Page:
Swimming is Hard

Most people learn to swim when they’re a kid. I didn’t. I hated having the water on my face and was constantly in the bottom set at school swim class, pussying about with the float and wishing the other kids weren’t so splashy. I practised gymnastics (trampoline) from the age of 6 until 16 (when a rather nasty accident meant my shoulder no longer stayed put in its socket) and was never really interested in learning to swim. It was scary and I wanted no part in it.

Fast forward a few years and I hated the fact that I couldn’t swim. I grew up by the seaside and couldn’t go out in the sea, jump off the groyns and paddle out round the cliffs in a dinghy. I started skating and desperately wanted to learn how to surf but couldn’t think of anything worse than tumbling mercilessly in the waves. I tried to learn and managed some kind of breaststroke (which I learned yesterday was 100% retarded and Ed, who is teaching me to swim, had never ever seen anything like it) and could keep afloat but I never put my face in the water and never really got very far.

Then I got a call from Chobani about the Jenson Button Trust Triathlon and I knew I’d be an idiot to turn it down. It was just the excuse I’d been looking for to learn how to swim. My sister’s fiance, Ed, happens to be a qualified swim coach and so I quickly enlisted him (asked nicely, obvs) to teach me so that I could live out my triathlon/surf babe dreams. My first lesson wasn’t great. I hated putting my face in the water and got totally freaked out by blowing bubbles as I breathed out so Ed decided I should learn head up front crawl (which is what he does when he plays water polo) because face down just wasn’t going to happen.

I found this ANNOYING and knew that I was making it harder for myself by not putting my face under the water. I wanted to swim so much but it was so flipping scary! I knew I had the triathlon in just six weeks (now just five!) and that if I was going to have to do it I would need to shed that part of me that was still six years old, pussying about with the float and wishing everyone else would stop being so…splashy.

So I went to the pool and decided to man the hell up. I donned Dayve’s goggles (all the lolz – WHY do they make you look boss eyed?!) and went down to the pool determined to get my god damn face in the god damn water. Now then. Nothing makes you feel sillier than standing in a metre deep pool, psyching yourself up to put your face in the water when there are kids just metres away doing somersaults and fetching bricks from the bottom. I started pretty slowly, holding my nose and dunking my face under, then going under and breathing out making bubbles and then seeing if I could sit on the bottom. Turns out I could do all these things and live to see another day. Who knew?! Next stop was lying on my front and putting my face in the water and I spent hours in the pool over the past few weeks just practising not being so god damn scared.

Yesterday I had my second lesson and it was 20 million times better than my first. I couldn’t wait to show Ed how I could put my head under the water (and happily stood at the bottom of the deep end blowing bubbles like a moron) and how I was no longer afraid to let my hips rise up and my head go down, kicking my legs on the surface and staring at the bottom of the pool. He said that I’d done really well and that 300m open water swim in five weeks would be no problem. I felt like this…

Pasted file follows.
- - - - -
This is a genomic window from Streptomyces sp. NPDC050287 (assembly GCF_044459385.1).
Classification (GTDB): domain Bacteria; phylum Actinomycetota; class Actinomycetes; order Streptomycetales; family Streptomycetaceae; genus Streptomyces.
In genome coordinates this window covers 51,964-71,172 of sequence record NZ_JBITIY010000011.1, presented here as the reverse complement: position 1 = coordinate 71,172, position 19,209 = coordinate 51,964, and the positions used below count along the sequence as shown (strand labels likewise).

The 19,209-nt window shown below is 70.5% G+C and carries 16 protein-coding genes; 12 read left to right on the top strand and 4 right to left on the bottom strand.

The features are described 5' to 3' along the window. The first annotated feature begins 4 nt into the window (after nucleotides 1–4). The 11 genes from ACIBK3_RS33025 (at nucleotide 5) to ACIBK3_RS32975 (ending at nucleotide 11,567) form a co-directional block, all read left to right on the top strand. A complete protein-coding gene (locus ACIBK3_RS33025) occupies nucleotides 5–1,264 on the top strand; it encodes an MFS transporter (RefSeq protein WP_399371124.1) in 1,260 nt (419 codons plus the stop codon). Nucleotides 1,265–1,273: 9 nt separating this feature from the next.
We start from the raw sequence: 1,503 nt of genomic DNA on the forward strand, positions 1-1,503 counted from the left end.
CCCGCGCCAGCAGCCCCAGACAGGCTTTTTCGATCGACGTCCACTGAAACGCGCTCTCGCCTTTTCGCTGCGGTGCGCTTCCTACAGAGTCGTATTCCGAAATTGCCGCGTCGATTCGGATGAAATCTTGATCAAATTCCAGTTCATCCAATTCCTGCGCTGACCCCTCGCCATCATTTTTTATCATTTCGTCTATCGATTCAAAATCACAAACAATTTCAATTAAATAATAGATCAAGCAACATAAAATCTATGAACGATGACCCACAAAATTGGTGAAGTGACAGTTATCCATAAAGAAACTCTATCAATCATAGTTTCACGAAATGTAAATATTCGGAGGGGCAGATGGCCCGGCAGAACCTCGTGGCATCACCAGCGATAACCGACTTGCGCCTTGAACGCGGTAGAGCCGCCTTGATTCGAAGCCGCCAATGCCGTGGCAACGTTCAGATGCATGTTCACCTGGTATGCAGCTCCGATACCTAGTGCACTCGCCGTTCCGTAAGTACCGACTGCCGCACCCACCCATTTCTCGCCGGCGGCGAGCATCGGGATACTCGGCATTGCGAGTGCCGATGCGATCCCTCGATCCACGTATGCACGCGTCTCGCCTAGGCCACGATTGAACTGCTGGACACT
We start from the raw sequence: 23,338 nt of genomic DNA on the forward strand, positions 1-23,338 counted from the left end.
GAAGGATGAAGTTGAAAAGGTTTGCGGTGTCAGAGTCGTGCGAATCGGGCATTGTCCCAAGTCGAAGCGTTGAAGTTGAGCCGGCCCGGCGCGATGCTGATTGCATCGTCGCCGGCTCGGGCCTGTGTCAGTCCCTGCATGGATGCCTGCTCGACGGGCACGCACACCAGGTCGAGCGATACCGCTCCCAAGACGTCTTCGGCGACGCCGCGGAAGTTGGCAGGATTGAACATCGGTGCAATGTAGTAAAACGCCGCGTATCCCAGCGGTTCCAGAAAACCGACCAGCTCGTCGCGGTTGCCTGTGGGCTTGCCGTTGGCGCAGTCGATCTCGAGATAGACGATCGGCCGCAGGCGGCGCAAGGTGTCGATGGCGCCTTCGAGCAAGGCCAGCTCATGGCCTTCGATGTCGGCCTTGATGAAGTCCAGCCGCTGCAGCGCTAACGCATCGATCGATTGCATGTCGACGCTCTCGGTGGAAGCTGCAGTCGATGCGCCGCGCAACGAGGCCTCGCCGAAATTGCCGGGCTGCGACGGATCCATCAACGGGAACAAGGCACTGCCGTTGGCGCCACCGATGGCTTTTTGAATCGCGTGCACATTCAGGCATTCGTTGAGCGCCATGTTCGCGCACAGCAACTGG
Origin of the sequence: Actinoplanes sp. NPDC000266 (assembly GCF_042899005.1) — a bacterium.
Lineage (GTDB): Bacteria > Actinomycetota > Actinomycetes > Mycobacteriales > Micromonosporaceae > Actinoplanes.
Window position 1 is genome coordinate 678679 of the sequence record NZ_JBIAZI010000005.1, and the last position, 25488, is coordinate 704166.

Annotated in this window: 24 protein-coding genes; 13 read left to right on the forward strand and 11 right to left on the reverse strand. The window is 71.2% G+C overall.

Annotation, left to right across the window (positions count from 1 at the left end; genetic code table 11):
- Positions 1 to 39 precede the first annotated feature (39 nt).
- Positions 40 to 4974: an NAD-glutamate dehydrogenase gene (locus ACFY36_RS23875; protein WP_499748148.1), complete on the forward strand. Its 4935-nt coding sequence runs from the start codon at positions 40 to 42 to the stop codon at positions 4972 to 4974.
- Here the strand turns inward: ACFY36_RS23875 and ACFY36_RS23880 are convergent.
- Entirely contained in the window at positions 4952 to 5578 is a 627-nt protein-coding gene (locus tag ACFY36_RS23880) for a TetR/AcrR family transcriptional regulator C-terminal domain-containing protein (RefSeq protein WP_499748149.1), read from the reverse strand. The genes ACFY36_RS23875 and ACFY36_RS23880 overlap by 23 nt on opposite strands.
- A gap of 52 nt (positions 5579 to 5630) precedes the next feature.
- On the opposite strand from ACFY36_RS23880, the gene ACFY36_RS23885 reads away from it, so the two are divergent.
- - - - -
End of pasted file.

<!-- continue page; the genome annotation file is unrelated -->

I obviously still have absolute miles and miles to go in terms of actually being a good swimmer but I can’t express how amazing it feels to be so much more at ease in the water. Here are my top tips for adults who are learning to swim…

1. It’s all about confidence. The water will not kill you and you can most definitely hold your breath. Chill out and learn to trust yourself in the water.

2. Technique is everything. When you run the general rule is that the more you run the better you get. You get faster, stronger and it’s such a natural movement that your body eventually adapts to find a more efficient stride. Swimming is not like this. You can swim and swim and swim but unless you nail your form you’re not going to get any better. Lessons are worth their weight in gold.

3. Practise practise practise! I am lucky enough to have a pool in my gym and so I can go a lot and it’s helped me a huge amount with getting comfortable in the water and practising my form. Go regularly and you’ll make huge progress.

4. Be brave. My main problem is being afraid of the water. Accept that it’s scary and that it’s uncomfortable and then do it anyway.

5. Progress is slow so celebrate each victory. You won’t swim 50 lengths overnight and nailing the technique takes time. Managing an extra few metres with good form or managing to take a breath without swallowing half the pool might sound small but consistently they add up to big progress so be proud of them.

Did you learn to swim as an adult? Do you wish you could swim but are too scared to get started? Anyone have any top tips for adult learners? I’d love to hear them!